Monday, May 7, 2018

Poverty and Geography in Minneapolis

It's an open secret that concentrated poverty is at record levels and getting worse.  This has been occurring in tandem (it's a feedback loop) with a new structural unemployment that have stayed at bleak 40-year highs since 2012.

The short story is that even as our economy has improved and Americans in general have gotten wealthier, the bottom 20% or so have been left behind.  You can see that from 2000 to 2018, 5% of workers dropped off the face of the Earth. This is awful. 

Concentrated poverty is a big contributor to this - clustering poor people together means, as Ed Sheeran's song says, "the worst things in life come free to us."  Poor communities have higher crime, substance addiction, worse public services, less social capital, less opportunity, worse education, basically a basket of awful variables that form a Feedback Loop of Awful (let's call it FLA).  

This blog post is about geographic isolation - one of the variables in the FLA.  Of course, access to the rest of the city is valuable, so the cheapest housing is the least accessible.  I've now lived in the poorest, most violent, and highest minority part of Minneapolis for a year, and a few things have become empirically obvious to me. 

Take a look at this map.  To the bottom left you have the richest suburbs with the corporate jobs.  To the bottom right you have the airport.  To the right of the S in Minneapolis you have the U of MN, and to the left of the M in Minneapolis you have "the hood," North Minneapolis. 

Here's a closer look at the city and North:

Above the words "Near North," and to the west of 94,  is where the hood begins.  We affectionately refer to it as the "North."  It takes up the entire area to the northwest.  A few local knowledge things to note:
  • To the east of the river there are tons of resources, amenities, culture.  The North is separated by both a 10-lane highway and the Mississippi River. 
  • There is a train that goes from downtown to the airport.  It never reaches North.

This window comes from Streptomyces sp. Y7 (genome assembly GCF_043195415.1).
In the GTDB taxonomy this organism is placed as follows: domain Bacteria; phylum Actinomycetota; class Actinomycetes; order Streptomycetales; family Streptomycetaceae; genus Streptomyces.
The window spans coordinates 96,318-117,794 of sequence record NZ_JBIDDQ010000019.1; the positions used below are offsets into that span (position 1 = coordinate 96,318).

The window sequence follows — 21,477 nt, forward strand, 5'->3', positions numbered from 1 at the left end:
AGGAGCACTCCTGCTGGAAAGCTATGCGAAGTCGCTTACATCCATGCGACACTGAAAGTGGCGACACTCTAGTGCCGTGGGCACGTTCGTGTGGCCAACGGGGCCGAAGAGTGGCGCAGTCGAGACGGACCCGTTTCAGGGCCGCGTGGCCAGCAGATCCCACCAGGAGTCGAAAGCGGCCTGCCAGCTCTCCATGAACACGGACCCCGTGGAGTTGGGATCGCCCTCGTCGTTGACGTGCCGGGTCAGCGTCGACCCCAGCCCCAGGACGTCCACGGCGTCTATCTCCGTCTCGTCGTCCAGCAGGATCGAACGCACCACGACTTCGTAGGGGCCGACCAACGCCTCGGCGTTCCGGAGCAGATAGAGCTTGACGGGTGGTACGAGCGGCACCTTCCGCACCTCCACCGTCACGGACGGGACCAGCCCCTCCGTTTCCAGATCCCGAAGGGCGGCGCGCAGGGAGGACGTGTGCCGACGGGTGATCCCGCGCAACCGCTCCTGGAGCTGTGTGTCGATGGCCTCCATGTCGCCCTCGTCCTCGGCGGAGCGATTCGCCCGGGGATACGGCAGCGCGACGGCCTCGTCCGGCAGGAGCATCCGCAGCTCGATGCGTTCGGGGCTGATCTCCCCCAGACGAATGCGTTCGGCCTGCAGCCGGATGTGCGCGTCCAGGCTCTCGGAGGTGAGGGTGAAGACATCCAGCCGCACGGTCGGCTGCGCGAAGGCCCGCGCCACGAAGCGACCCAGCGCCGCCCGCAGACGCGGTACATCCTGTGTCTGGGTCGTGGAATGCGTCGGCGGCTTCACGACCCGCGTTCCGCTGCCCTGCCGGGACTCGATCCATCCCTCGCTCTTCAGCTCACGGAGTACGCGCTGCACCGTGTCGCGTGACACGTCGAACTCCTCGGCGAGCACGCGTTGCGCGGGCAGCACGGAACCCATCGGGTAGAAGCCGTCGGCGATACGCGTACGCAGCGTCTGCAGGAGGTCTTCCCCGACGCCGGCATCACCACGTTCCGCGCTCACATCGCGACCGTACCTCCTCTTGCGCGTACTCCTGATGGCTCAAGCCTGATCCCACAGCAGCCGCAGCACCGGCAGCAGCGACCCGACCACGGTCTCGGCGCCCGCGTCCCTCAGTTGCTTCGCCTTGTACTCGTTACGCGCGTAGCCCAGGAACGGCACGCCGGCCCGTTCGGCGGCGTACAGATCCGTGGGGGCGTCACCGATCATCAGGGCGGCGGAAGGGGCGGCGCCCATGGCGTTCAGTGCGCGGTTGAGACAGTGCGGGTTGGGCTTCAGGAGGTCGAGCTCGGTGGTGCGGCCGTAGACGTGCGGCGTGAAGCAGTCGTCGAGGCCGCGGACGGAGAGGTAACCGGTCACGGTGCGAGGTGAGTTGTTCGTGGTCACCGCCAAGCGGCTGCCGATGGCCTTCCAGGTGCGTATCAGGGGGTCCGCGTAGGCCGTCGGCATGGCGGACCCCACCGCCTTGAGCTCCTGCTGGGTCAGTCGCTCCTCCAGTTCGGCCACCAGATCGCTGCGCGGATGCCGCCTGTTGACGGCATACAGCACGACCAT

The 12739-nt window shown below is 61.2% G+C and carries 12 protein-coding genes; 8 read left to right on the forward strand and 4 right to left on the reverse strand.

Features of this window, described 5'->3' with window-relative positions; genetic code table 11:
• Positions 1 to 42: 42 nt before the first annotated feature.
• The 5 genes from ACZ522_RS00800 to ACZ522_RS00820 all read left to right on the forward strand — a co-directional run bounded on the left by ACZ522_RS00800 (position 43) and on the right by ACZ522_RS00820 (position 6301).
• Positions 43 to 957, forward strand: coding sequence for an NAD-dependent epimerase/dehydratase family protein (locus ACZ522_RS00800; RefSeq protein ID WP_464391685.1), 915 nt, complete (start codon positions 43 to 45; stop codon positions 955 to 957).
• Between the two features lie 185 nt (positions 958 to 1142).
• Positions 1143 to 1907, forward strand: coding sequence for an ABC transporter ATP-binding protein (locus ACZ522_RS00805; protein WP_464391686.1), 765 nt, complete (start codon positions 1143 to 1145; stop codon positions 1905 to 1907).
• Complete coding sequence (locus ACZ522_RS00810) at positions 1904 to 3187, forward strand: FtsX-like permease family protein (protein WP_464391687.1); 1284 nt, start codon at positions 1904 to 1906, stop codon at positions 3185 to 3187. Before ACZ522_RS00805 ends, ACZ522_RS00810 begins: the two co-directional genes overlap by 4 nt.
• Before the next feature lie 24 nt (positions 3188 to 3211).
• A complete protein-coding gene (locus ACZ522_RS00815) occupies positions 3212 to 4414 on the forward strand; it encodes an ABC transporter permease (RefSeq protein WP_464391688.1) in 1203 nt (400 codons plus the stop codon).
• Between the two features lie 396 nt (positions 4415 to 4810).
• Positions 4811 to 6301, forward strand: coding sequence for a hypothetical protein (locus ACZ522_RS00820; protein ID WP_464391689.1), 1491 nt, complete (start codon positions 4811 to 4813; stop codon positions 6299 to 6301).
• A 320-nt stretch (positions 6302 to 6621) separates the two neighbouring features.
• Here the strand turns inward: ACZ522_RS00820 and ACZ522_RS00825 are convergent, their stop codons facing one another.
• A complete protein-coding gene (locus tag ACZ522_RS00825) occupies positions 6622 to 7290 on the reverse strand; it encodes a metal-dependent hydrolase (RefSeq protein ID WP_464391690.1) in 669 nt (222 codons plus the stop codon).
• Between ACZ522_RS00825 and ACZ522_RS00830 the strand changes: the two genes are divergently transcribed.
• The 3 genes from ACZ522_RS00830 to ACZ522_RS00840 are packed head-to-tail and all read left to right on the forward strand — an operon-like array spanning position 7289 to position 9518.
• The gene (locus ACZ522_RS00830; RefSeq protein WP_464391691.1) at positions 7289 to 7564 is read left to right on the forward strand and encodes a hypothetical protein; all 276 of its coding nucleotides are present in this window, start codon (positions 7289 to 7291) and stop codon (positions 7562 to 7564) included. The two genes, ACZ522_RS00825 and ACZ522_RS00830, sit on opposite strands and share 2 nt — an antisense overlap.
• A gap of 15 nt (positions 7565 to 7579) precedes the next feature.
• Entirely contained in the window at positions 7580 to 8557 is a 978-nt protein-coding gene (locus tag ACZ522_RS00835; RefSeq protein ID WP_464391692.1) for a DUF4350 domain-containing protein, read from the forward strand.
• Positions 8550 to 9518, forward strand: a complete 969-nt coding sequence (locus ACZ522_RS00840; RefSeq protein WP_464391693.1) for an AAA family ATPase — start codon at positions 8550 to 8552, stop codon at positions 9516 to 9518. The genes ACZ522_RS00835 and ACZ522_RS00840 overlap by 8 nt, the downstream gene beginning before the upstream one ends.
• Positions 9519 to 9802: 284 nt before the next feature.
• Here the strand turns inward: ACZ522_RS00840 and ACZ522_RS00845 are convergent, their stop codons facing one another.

• 94, between the words "North Loop" and the junction with 35W, is forever deadlocked.  This short stretch of highway adds 15 minutes to your trip, every time.  This means any trip from the North to anywhere south or east is at least a half hour - cutting North off from the south and east of the state.  This is not true of land east of the river, where 35W runs north and south smoothly. 
  • There is a stretch of no-man's land between 94 and the Mississippi that is in hospitable.  It's industrial and ugly.  It's basically a DMZ to separate the rich and poor.
  • To get from the closest part of North to downtown is eminently unwalkable.  First you have to cross an intimidating, rusty concrete bridge (take a look below...yikes) across 10 lanes of I-94, and then 7 blocks of nasty, noisy, windswept industrial buildings before you reach downtown.  Again, a DMZ to separate the rich and poor.
What all of this combines to is isolation - concentration of poverty.  Some suggestions:
  1. Beautify the overpass bridge and the trip to downtown.  This would be cheap and easy...protect the pedestrians from the wind and noise of the overpass, repair the sidewalks, plant trees, set lighting, and incent those who own the industrial buildings to slap on a new coat of paint every once in awhile.
  2. Finish the train track across, into North.
  3. Incent walkable business and retail in the no-man's land. 
  4. Improve and expand local streets with a north/south traverse in mind. 
  5. Figure out some way to improve the deadlock on 94!

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